GIANT ICEBERG A68a PRANGS SEABED AND LOSES CORNER
The icy colossus that is A68a has knocked off a corner, seemingly as a result of striking the seafloor.
The 3,800-sq-km iceberg, which has been bearing down on the island of South Georgia, looked in recent days to be turning with the prevailing current.
But as it spun around, it appears part of the frozen block may have scraped the bed, inflicting damage on itself.
Satellite images on Thursday revealed a roughly 150-sq-km chunk to be floating free of the main berg.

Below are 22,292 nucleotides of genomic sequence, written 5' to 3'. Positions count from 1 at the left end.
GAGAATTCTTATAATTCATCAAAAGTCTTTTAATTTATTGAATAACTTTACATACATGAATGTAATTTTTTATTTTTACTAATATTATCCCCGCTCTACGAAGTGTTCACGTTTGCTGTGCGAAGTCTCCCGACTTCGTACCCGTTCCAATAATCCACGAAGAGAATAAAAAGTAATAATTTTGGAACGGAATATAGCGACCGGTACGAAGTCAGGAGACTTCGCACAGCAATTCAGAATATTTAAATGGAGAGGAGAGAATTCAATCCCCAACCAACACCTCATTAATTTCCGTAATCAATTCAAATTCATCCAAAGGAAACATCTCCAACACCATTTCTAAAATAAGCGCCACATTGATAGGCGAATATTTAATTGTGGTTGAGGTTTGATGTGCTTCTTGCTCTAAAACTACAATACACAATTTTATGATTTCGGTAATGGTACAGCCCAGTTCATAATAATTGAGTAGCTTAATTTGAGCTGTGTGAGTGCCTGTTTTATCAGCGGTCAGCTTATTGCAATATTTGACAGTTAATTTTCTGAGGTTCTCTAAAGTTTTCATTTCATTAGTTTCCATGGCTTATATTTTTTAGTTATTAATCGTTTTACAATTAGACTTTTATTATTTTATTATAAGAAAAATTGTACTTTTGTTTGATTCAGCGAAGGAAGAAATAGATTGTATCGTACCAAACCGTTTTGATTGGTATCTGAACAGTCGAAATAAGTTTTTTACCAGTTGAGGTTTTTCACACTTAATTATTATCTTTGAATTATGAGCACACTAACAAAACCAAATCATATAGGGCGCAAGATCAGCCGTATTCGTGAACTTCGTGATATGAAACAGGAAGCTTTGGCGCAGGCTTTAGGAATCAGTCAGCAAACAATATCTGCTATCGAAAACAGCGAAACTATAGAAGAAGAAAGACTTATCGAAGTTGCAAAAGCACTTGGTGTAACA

The new piece of debris is so large that it’s likely from now on to be called A68d, under the iceberg nomenclature operated by the US National Ice Center.
Two other large lumps that broke away previously from the primary block were designated A68b and A68c.
Originating in Antarctica in 2017, A68a is the world’s largest iceberg “in the open ocean”. There is another great tabular berg called A23a which is slightly bigger but this has hardly moved from its calving position at the Filchner-Ronne Ice Shelf in the Weddell Sea.